SNPMeta is a Python and BioPython-based tool to generate "metadata" for single nucleotide polymorphisms (SNPs) for easy filtering, or submission to SNP databases. Information reported includes gene name, whether the SNP is coding or noncoding, and whether the SNP is synonymous or nonsynonymous. SNPMeta outputs in either a dbSNP submission report format, or a tab-delimited format.

Run SNPMeta Online

There is a Web-based version of SNPMeta available here. It only annotates with default settings, and only annotates a maximum of 20 SNPs at one time. Download the script for full functionality.

Download SNPMeta

SNPMeta is now available on GitHib! Please download SNPMeta from GitHub, as it will have the most current version. Changes made to the script will also be documented there.

User Manual

The user manual (pdf) is available here.


The SNPMeta paper is published in Molecular Ecology Resources, and is available here.

Example Files

Example dataset - a collection of 20 SNPs called in Drosophila melanogaster, from King et al., (2012).

Default output - dbSNP-formatted report, for the 20 SNPs in the example dataset.

Verbose output - a tab-delimited text file with much more information, for the 20 SNPs in the example dataset.

All annotations were generated using a copy of NCBI's 'nt' database, current as of October 16, 2012.

Citing SNPMeta

If you use any of SNPMeta's annotations in a publication, please cite Kono et al. (2013).

Companion Scripts

These are various helper scripts provided to help with running SNPMeta. They might have uses outside of that context, though. - A shell script to run BLAST on SNPs, and save the reports as XML. Requires an installation of NCBI's BLAST executables, and a Bash shell. Edit the script in a text editor so the variables match your system. Requires a directory with FASTA files, with one sequence per file. This script will create a new file for each FASTA in the directory, ending in '.xml', containing the BLAST report. - A Python script to convert from the Illumina contextual sequence format to FASTA, for input to SNPMeta. Accepts a text file with two fields, separated by a tab: the SNP Name, and the SNP contextual sequence. Outputs a FASTA file with IUPAC ambiguities to stdout. - A Python script to build SNP contextual sequences from a reference sequence and a VCF file. Generates a separate FASTA file for each sample listed in the VCF file. This is useful for generating contextual sequence from genotype-by-sequence (GBS) data, as the SNPs will be stored as a VCF. Requires BioPython. Also requires Argparse if using Python < 2.7. - A Python script to split a large FASTA file into smaller files. Takes a FASTA file and a positive integer as arguments. Requires BioPython.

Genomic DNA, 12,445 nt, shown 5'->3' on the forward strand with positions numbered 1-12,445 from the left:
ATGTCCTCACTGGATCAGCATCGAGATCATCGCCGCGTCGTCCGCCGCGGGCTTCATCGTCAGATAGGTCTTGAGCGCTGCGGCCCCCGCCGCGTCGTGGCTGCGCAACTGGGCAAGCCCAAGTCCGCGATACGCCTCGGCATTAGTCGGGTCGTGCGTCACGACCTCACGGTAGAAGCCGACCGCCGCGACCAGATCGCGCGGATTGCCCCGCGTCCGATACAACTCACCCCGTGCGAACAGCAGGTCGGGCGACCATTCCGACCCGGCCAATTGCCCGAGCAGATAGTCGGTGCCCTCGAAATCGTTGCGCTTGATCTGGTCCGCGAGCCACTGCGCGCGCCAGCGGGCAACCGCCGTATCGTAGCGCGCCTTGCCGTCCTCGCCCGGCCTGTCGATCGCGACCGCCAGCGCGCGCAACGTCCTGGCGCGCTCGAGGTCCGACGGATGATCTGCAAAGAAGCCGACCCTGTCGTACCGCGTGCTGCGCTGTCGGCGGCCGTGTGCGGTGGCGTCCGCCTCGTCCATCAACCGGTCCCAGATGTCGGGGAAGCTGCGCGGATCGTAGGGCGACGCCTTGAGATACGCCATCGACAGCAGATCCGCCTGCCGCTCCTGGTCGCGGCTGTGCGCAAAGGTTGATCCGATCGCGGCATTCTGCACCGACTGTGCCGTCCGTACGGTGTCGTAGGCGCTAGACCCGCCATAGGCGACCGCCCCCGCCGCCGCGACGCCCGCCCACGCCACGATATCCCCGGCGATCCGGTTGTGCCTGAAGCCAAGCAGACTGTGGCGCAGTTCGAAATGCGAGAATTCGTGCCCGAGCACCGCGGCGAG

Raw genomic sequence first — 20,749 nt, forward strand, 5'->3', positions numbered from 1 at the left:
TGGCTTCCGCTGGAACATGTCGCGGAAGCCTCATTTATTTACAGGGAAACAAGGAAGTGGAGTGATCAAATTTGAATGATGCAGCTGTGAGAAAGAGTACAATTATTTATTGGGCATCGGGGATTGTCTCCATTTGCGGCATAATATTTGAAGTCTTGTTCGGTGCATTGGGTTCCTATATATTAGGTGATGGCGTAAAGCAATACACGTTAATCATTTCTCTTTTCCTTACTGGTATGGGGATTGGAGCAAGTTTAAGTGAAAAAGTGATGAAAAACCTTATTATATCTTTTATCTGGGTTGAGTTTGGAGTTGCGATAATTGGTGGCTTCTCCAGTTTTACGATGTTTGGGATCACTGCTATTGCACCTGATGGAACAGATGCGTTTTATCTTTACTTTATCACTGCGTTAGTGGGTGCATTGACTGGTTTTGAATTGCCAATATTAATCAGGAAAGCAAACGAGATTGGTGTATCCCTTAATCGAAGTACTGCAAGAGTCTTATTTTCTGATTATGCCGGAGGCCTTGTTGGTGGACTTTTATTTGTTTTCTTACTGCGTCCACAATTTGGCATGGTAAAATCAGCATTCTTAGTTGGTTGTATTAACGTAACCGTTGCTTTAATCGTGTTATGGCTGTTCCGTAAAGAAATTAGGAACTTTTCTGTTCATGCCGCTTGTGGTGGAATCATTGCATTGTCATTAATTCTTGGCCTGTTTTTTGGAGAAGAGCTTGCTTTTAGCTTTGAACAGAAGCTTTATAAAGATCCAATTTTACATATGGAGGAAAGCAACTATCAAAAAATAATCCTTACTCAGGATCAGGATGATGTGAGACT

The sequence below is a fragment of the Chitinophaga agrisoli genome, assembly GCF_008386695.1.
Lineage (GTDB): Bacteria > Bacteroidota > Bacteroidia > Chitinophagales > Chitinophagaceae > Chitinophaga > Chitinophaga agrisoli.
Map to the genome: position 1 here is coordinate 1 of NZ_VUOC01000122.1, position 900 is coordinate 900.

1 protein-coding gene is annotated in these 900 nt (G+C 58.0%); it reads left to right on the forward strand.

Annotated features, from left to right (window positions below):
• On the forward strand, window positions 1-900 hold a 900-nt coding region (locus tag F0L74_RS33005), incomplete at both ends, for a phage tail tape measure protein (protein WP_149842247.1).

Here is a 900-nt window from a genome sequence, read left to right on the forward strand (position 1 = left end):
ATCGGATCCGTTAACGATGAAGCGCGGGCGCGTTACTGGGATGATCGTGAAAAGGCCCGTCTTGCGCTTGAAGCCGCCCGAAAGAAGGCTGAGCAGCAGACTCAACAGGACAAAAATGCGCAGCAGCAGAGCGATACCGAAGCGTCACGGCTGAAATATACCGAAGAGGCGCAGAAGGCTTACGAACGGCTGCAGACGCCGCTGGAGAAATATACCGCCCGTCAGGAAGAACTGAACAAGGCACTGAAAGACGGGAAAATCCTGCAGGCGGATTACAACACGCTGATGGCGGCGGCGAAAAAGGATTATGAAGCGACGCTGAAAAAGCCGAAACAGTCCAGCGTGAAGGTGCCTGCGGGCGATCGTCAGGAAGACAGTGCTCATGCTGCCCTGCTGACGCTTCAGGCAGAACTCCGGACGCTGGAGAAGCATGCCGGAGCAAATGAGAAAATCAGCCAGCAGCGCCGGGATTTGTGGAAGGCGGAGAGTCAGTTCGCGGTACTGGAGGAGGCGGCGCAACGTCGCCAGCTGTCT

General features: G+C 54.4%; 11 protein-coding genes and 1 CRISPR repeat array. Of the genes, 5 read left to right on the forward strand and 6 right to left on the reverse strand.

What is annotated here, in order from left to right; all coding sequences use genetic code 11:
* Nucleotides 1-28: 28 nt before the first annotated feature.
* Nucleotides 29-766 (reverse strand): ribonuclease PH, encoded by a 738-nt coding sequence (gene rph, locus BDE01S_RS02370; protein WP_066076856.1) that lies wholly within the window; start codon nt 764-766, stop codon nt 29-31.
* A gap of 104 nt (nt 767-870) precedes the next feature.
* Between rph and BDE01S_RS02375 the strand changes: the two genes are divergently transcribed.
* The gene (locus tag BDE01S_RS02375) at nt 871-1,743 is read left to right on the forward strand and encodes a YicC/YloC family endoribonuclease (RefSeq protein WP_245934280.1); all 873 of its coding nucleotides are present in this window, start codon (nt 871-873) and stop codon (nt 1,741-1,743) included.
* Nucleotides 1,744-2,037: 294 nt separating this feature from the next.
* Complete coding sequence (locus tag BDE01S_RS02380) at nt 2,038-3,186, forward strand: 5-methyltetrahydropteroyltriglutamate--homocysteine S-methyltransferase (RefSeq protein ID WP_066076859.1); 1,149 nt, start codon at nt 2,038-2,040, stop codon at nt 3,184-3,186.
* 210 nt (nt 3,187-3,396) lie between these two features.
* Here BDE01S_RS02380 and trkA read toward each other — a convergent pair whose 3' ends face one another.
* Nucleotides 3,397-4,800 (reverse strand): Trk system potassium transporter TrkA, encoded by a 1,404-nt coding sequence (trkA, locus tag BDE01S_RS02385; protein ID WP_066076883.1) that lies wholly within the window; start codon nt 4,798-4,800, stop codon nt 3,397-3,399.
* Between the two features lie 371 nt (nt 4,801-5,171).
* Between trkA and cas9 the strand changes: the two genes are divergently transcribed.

Frequently Asked Questions

How do I cite SNPMeta?

If you use SNPMeta's annotations in your research, please cite Kono et al. (2013).

Can I run SNPMeta on Windows?

Yes! Running SNPMeta on Windows is a little different from running it on UNIX-like operating systems, however. More detailed information is provided in the user manual.

Which Python version should I use?

SNPMeta is currently written to run on Python version 2.7.3. Python 2.6.* will also work, provided that the argparse library is installed. Argparse is provided in the Python 2.7 standard libraries, so separate installation is not necessary. SNPMeta is untested with Python 3, but this may change in the future. SNPMeta uses syntax that is not implemented in Python 2.5 and earlier, so these versions will not work.

I need a C compiler to install BioPython. Where can I get one?

If you are working on GNU/Linux, then the GNU C Compiler (part of the GNU Compiler Collection) should be available. If your distribution does not provide gcc by default, then you can use its package manager to install it. If you are working on MacOS, then Apple provides a C compiler free with their Developer Tools package. The "Command Line Tools for Xcode" can be used if downloading the full Xcode package takes too much space. A C compiler should not be necessary for installing SNPMeta's dependencies on Windows.

How long does SNPMeta take to run?

If you are running BLAST through SNPMeta, then it takes a little over one minute per SNP to process. Most of the time is spent waiting for BLAST results. If you have run BLAST beforehand, and are annotating from XML reports, then SNPMeta is significantly faster, and can annotate over 1,000 SNPs in about 20 minutes.

Last updated: 2013-08-21

The views and opinions expressed in this page are strictly those of the page author.
The contents of this page have not been reviewed or approved by the University of Minnesota.